Celeste Arrington, George Washington University

Accidental Activists: Victim Movements and Government Accountability in South Korea and Japan

Date: 
Thu, 05/12/2016
Location: 
127 Corwin Hall
Audience: 
Princeton University Community

Qualitative Research Colloquium, Department of Politics

Celeste Arrington specializes in comparative politics, with a regional focus on the Koreas and Japan. Her research interests include civil society, social movements, democratic governance, law and society, policymaking processes, the media and politics, and qualitative methods. She is also interested in the international relations and security of Northeast Asia and transnational activism. 

Her book, Accidental Activists: Victim Movements and Government Accountability in South Korea and Japan, was published by Cornell University Press in February 2016 and was selected to be part of the Studies of the Weatherhead East Asian Institute publication series at Columbia University. It examines how people who claim to have suffered due to state wrongdoing or negligence hold their governments accountable and why some victim groups obtain more redress than others.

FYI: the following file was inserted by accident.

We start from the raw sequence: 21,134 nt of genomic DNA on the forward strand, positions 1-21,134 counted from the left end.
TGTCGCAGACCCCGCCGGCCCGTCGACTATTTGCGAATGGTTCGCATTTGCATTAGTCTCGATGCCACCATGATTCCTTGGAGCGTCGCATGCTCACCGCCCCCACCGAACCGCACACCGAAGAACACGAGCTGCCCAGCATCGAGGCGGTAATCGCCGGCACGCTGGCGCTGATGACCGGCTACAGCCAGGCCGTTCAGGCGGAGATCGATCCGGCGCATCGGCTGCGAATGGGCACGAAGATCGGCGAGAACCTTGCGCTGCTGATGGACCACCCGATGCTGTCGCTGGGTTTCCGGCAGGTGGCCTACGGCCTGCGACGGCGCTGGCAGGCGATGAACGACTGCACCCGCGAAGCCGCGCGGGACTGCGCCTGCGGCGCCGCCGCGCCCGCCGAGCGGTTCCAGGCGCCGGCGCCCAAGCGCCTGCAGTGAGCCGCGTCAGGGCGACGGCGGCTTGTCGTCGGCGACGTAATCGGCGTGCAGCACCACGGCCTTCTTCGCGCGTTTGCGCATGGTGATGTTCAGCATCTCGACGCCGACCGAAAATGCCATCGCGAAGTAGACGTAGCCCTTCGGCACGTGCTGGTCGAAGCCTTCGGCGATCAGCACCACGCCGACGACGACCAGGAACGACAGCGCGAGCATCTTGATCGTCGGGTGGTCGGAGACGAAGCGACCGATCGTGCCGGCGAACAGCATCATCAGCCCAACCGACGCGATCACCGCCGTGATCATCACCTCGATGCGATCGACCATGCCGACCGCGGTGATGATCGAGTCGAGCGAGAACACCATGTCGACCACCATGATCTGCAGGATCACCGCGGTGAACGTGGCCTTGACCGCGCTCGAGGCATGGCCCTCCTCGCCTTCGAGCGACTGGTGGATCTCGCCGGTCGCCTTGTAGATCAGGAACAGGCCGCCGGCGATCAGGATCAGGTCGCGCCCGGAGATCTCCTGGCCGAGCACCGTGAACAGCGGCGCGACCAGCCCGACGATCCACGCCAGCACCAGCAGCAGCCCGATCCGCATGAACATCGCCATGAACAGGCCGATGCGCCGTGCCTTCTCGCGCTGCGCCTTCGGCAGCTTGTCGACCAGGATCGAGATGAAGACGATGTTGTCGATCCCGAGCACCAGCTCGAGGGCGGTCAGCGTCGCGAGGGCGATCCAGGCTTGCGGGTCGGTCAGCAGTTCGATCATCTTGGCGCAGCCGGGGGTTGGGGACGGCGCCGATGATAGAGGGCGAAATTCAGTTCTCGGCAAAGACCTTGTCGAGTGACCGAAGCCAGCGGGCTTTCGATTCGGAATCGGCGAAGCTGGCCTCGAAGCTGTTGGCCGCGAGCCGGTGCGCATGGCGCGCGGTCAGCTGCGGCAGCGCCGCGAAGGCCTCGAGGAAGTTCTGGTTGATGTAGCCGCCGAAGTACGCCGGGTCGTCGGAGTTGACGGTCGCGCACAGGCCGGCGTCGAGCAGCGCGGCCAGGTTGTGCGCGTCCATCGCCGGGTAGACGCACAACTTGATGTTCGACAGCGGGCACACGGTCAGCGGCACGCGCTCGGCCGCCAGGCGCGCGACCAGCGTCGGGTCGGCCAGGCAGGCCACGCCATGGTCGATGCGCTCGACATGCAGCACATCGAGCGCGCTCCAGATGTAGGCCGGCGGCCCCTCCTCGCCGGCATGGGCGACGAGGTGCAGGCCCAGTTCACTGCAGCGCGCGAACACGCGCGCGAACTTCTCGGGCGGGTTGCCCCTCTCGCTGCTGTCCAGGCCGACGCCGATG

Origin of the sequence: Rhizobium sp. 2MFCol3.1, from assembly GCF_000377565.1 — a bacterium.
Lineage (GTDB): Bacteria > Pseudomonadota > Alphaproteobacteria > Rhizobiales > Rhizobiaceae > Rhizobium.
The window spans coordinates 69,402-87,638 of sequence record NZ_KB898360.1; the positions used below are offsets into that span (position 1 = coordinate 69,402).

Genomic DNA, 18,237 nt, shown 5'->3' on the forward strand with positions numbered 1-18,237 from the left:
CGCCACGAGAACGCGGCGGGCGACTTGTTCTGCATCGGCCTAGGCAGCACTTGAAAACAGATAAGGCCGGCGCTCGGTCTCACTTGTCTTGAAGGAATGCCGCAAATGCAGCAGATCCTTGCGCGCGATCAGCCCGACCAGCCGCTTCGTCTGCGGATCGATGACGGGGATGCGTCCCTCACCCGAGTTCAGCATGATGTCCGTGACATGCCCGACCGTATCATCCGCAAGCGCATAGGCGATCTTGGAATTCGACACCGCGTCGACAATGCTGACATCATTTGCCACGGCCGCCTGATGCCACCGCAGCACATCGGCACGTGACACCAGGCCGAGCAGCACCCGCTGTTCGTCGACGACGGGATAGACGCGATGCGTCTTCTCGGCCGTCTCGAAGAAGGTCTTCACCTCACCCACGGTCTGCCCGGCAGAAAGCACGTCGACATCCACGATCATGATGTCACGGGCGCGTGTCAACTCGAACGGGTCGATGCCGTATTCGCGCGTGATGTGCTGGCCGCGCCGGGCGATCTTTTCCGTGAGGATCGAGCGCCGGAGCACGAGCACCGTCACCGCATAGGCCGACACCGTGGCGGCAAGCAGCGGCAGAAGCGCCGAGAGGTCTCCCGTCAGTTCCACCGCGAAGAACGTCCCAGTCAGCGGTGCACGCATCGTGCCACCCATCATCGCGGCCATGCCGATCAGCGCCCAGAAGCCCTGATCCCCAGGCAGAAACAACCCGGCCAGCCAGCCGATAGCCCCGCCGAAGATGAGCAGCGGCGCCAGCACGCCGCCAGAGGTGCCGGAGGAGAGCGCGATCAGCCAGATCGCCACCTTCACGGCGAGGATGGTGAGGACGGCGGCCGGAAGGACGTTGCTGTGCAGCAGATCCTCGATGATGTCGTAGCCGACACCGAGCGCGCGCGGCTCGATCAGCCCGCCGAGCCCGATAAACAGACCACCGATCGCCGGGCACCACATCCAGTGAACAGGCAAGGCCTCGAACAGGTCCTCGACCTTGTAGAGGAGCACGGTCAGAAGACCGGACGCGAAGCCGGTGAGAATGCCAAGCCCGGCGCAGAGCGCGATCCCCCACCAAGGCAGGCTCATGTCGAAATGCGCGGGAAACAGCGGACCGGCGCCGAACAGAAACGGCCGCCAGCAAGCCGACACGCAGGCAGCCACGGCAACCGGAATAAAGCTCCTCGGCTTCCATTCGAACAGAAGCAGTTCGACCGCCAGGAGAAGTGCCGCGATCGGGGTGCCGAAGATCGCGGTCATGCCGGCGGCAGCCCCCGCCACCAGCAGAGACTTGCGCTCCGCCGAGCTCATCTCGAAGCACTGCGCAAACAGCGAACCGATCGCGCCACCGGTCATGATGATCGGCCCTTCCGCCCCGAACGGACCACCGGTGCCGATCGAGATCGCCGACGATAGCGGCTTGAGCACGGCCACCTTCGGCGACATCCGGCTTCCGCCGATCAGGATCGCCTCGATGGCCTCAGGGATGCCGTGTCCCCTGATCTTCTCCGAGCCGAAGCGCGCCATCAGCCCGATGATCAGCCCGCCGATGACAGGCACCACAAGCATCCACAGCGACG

Her current research examines lawyers' roles in the growing prominence of litigation, the courts, and rights language in Japanese and especially Korean politics. She has also written about the transnational diffusion of mobilizing frames and tactics, the Japanese and Korean media environments, the effects of procedural rules on litigation as a form of political participation, and cross-national cooperation and trust-building surrounding wartime compensation lawsuits against the Japanese government.

Professor Arrington earned a Ph.D. from the University of California, Berkeley, an MPhil from the University of Cambridge, and a B.A. from Princeton University. She was an advanced research fellow in the Program on U.S.-Japan Relations at Harvard University in 2010-2011. During the 2011-2012 year, she was a member of the School of Social Science at the Institute for Advanced Study in Princeton, New Jersey. She is also a member of the Mike and Maureen Mansfield Foundation’s U.S.-Japan Network for the Future and its U.S.-Korea Scholar-Policymaker Nexus.